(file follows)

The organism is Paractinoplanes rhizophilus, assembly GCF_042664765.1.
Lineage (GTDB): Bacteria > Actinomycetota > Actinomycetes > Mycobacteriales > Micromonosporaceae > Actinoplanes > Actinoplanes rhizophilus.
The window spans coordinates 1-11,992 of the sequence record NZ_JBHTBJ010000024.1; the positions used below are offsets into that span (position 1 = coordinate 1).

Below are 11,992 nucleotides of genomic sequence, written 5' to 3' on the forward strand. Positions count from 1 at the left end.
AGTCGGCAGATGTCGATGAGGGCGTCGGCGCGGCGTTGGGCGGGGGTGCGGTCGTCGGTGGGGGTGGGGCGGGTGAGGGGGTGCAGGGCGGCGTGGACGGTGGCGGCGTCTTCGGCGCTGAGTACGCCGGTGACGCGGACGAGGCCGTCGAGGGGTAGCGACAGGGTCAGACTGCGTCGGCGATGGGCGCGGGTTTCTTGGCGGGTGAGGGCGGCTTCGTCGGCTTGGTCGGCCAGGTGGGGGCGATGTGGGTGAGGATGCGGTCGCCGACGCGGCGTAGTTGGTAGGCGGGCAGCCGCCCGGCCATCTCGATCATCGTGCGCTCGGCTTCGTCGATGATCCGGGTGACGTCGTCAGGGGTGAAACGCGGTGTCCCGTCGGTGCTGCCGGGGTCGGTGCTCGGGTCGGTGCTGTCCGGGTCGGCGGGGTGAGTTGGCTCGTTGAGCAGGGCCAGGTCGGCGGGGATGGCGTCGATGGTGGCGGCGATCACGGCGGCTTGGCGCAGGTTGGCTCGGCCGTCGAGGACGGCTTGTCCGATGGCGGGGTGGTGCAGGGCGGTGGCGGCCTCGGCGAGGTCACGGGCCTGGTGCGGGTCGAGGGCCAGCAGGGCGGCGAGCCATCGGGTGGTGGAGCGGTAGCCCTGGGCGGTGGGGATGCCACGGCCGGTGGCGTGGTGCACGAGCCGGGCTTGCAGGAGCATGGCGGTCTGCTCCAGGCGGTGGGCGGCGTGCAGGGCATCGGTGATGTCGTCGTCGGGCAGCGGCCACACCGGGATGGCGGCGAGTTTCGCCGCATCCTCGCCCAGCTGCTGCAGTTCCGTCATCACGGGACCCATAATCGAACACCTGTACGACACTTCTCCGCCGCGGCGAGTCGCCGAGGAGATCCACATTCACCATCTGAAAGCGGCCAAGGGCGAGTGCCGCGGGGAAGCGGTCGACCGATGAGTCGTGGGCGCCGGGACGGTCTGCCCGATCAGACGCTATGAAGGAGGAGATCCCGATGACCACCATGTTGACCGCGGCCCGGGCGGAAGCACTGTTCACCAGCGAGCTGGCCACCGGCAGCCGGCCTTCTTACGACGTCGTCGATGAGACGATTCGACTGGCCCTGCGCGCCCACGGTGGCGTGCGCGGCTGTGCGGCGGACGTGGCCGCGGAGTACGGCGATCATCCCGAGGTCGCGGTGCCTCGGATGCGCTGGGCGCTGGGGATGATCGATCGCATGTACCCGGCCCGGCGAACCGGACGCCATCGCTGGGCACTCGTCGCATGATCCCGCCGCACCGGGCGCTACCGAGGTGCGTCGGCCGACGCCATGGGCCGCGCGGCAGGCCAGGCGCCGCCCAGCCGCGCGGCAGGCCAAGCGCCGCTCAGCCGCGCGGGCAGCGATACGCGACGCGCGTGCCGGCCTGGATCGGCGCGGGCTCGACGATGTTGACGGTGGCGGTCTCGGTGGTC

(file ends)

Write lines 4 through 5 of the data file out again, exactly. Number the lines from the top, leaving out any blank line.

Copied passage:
Below are 11,992 nucleotides of genomic sequence, written 5' to 3' on the forward strand. Positions count from 1 at the left end.
AGTCGGCAGATGTCGATGAGGGCGTCGGCGCGGCGTTGGGCGGGGGTGCGGTCGTCGGTGGGGGTGGGGCGGGTGAGGGGGTGCAGGGCGGCGTGGACGGTGGCGGCGTCTTCGGCGCTGAGTACGCCGGTGACGCGGACGAGGCCGTCGAGGGGTAGCGACAGGGTCAGACTGCGTCGGCGATGGGCGCGGGTTTCTTGGCGGGTGAGGGCGGCTTCGTCGGCTTGGTCGGCCAGGTGGGGGCGATGTGGGTGAGGATGCGGTCGCCGACGCGGCGTAGTTGGTAGGCGGGCAGCCGCCCGGCCATCTCGATCATCGTGCGCTCGGCTTCGTCGATGATCCGGGTGACGTCGTCAGGGGTGAAACGCGGTGTCCCGTCGGTGCTGCCGGGGTCGGTGCTCGGGTCGGTGCTGTCCGGGTCGGCGGGGTGAGTTGGCTCGTTGAGCAGGGCCAGGTCGGCGGGGATGGCGTCGATGGTGGCGGCGATCACGGCGGCTTGGCGCAGGTTGGCTCGGCCGTCGAGGACGGCTTGTCCGATGGCGGGGTGGTGCAGGGCGGTGGCGGCCTCGGCGAGGTCACGGGCCTGGTGCGGGTCGAGGGCCAGCAGGGCGGCGAGCCATCGGGTGGTGGAGCGGTAGCCCTGGGCGGTGGGGATGCCACGGCCGGTGGCGTGGTGCACGAGCCGGGCTTGCAGGAGCATGGCGGTCTGCTCCAGGCGGTGGGCGGCGTGCAGGGCATCGGTGATGTCGTCGTCGGGCAGCGGCCACACCGGGATGGCGGCGAGTTTCGCCGCATCCTCGCCCAGCTGCTGCAGTTCCGTCATCACGGGACCCATAATCGAACACCTGTACGACACTTCTCCGCCGCGGCGAGTCGCCGAGGAGATCCACATTCACCATCTGAAAGCGGCCAAGGGCGAGTGCCGCGGGGAAGCGGTCGACCGATGAGTCGTGGGCGCCGGGACGGTCTGCCCGATCAGACGCTATGAAGGAGGAGATCCCGATGACCACCATGTTGACCGCGGCCCGGGCGGAAGCACTGTTCACCAGCGAGCTGGCCACCGGCAGCCGGCCTTCTTACGACGTCGTCGATGAGACGATTCGACTGGCCCTGCGCGCCCACGGTGGCGTGCGCGGCTGTGCGGCGGACGTGGCCGCGGAGTACGGCGATCATCCCGAGGTCGCGGTGCCTCGGATGCGCTGGGCGCTGGGGATGATCGATCGCATGTACCCGGCCCGGCGAACCGGACGCCATCGCTGGGCACTCGTCGCATGATCCCGCCGCACCGGGCGCTACCGAGGTGCGTCGGCCGACGCCATGGGCCGCGCGGCAGGCCAGGCGCCGCCCAGCCGCGCGGCAGGCCAAGCGCCGCTCAGCCGCGCGGGCAGCGATACGCGACGCGCGTGCCGGCCTGGATCGGCGCGGGCTCGACGATGTTGACGGTGGCGGTCTCGGTGGTC